Thoroughly Modern Millie serves up big, flouncy, fun numbers


Thoroughly Modern Millie

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Where: McPherson Playhouse

When: To May 11

Rating: four (out of five)


In the 1920s, flappers were gals who just wanted to have fun. They smoked, had jobs, cut their hair and boozed in speakeasys.

In other words, they did all the fun stuff men were doing.

In the 1960s, nostalgia for 1920s and the flapper look took hold. (Part of the appeal was that the flapper esthetic fit in with the burgeoning women’s liberation movement.) So it was no surprise in 1967 when Thoroughly Modern Millie, a musical film starring Julie Andrews about a feisty flapper, became a hit.

The Victoria Operatic Society has just opened the 2002 stage musical based on the movie. Starring Alex Dorward as the irrepressible Millie, this entertaining romp is among the company’s stronger efforts. It benefits in particular from Jessica Hickman’s surefooted direction and clever choreography, as well as Patricia Reilly’s excellent art deco/nouveau-inspired set.

The cartoonish plot has Kansas-bred Millie arriving in New York City to make it as an actor. She checks into a hotel popular with penny-pinching actresses, where she makes a pal, Miss Dorothy (nicely played by Noelle Antonsen).

Following proto-feminist advice offered by Vogue magazine, Millie sets out to marry a rich guy. With this in mind, she gets hired as a secretary at a firm run by businessman Trevor Graydon (a solid performance by Christopher Newstead). Complications ensue, however, when a seemingly penniless scoundrel, Jimmy Smith, sparks her romantic interest. Meanwhile, it transpires the woman running the hotel, Mrs. Meers, is part of a white slavery ring.

Thursday’s preview performance revealed a well-rehearsed, entertaining show. Big-voiced Francesca Bitonti, a VOS veteran, offered some of the evening’s best singing as heiress Muzzy Van Hossmere. This was apparent during her showcase song, Only in New York, delivered in a stunning blood-red gown and floor-length wrap.

Jeffrey Stephen, playing Jimmy Smith, is another VOS regular who showed, once again, that he can be relied upon for worthwhile acting and singing. Some of his songs are quite difficult — indeed, that goes for the entire cast.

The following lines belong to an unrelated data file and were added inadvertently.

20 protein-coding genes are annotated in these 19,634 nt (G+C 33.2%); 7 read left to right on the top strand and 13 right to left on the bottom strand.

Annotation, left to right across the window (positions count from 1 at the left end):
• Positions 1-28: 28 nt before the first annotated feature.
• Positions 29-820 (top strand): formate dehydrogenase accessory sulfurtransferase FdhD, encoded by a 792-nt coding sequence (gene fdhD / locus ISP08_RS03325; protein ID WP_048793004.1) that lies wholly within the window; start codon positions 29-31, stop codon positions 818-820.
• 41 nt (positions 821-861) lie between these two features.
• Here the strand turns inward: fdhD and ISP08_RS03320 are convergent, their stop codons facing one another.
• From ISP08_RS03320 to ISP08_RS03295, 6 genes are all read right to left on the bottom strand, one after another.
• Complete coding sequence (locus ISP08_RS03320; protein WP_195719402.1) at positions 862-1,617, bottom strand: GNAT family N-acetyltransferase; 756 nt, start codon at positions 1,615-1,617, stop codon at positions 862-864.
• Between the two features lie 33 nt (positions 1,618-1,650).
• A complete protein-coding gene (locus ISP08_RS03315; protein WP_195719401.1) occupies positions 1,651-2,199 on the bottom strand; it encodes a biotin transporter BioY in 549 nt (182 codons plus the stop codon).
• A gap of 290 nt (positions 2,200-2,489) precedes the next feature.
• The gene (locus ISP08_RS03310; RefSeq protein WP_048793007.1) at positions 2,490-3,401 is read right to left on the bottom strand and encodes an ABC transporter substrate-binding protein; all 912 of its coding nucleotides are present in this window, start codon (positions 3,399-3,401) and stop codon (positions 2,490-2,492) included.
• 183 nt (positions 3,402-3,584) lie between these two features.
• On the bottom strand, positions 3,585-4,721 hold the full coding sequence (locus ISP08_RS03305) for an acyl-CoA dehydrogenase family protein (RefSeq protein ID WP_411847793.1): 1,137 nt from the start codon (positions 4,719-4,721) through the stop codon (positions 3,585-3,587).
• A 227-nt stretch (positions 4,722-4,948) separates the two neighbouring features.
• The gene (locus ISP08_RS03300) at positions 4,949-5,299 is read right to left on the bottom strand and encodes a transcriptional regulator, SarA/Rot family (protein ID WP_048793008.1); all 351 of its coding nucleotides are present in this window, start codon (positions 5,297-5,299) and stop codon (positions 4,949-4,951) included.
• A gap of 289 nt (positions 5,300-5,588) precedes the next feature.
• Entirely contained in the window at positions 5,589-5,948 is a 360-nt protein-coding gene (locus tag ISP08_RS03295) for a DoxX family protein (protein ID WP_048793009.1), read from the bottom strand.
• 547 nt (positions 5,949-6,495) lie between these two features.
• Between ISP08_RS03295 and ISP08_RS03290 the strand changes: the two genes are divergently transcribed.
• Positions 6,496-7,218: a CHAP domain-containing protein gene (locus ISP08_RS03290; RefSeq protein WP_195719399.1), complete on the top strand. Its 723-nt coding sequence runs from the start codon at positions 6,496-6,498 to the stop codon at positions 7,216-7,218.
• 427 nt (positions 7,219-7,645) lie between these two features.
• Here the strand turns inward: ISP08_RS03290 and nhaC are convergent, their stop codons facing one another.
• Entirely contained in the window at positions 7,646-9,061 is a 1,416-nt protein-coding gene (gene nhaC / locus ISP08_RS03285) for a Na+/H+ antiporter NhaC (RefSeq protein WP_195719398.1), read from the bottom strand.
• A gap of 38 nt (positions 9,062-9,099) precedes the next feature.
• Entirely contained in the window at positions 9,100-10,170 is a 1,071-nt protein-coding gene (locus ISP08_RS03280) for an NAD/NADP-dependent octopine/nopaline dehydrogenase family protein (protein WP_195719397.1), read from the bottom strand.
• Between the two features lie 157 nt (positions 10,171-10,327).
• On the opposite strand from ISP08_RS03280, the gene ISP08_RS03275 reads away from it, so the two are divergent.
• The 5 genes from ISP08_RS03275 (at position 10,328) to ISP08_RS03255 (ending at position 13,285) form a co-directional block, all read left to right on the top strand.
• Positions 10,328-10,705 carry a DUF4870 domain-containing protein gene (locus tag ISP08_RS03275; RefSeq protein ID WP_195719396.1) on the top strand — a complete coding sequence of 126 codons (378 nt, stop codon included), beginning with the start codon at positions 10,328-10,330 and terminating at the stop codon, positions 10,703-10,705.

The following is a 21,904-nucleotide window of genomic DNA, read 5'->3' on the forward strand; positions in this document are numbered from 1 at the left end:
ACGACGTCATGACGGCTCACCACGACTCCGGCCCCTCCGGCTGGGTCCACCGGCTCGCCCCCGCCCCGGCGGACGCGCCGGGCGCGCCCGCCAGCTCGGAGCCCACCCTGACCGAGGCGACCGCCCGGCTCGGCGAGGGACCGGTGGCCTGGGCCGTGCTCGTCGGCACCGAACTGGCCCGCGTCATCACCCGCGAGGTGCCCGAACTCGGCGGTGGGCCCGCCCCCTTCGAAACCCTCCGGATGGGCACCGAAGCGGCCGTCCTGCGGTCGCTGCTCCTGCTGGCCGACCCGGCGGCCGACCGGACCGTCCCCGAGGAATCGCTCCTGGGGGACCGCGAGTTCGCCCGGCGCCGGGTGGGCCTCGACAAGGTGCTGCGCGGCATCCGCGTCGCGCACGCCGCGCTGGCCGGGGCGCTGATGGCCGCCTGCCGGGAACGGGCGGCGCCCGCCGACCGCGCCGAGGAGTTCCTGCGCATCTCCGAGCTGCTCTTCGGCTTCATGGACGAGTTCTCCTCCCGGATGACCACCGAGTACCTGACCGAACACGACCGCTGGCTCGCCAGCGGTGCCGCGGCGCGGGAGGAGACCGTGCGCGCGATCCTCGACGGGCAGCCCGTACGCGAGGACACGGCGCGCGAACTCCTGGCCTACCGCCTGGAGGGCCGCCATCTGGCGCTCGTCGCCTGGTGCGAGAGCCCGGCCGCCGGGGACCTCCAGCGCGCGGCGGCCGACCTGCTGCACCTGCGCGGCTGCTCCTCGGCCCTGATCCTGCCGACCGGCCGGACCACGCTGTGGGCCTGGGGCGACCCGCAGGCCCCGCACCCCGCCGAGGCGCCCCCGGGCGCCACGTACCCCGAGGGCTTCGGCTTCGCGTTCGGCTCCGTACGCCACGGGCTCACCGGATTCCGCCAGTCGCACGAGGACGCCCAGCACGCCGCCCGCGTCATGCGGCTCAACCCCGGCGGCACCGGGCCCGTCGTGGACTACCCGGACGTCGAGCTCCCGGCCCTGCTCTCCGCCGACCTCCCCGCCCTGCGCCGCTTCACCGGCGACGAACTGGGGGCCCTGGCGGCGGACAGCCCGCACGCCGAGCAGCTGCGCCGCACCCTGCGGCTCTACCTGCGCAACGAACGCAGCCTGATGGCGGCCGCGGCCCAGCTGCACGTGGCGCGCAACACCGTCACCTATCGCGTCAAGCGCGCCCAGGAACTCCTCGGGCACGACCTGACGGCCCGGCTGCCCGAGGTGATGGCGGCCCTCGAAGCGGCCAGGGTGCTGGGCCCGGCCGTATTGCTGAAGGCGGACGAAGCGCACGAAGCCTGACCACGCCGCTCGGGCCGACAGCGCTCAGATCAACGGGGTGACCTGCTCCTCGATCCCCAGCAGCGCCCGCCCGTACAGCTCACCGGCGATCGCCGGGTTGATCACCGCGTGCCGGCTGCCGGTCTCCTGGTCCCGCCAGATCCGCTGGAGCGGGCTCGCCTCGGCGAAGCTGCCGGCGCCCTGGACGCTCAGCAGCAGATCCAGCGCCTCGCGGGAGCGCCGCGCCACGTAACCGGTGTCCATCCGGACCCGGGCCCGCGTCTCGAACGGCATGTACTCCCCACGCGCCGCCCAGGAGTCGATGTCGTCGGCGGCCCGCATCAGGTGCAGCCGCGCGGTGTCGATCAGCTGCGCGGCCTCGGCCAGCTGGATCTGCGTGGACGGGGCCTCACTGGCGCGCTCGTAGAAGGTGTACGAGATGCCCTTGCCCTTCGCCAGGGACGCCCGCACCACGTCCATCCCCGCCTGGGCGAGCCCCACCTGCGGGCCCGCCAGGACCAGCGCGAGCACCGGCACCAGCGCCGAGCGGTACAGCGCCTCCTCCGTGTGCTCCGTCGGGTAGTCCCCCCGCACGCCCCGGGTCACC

Dorward captures Millie’s brassy spunk, although on this night some numbers were drowned out somewhat by the orchestra. As a last-minute fill-in for an ailing performer, Kelley O’Connor especially impressed as the comical Miss Flannery (the office manager), delivering a clever performance emphasizing the physical.

Mrs. Meers is an curiously non-PC role. The character is a failed actress who pretends to be Asian, which means plenty of stereotyping (“Arr arone in the rorld” etc.). Amanda Russell, one of the stronger cast members, tiptoes the tightrope deftly, striking a balance between being funny and non-offensive.

More than anything, theatregoers will be impressed with Thoroughly Modern Millie’s big production numbers, which are terrific. In particular, a cast-of-thousands typing scene — in which desk-seated secretaries are whisked around by male dancers — was performed with brio and skill.

Throughout, Hickman’s choreography bristles with panache and wit. Her routines are more complex than those typical of community theatre, yet the hard-working cast carries them off in style.

A lovely stage-surround around the proscenium, decorated with bold period motifs, adds much to the atmosphere. Moveable set pieces representing upper-storey office windows and 1920s elevators are attractive and functional.

The VOS cast and crew have obviously worked hard on Thoroughly Modern Millie. This kind of effort always shows on stage — and it certainly does here. It’s a fine show with strong dancing, good singing and superior production values.

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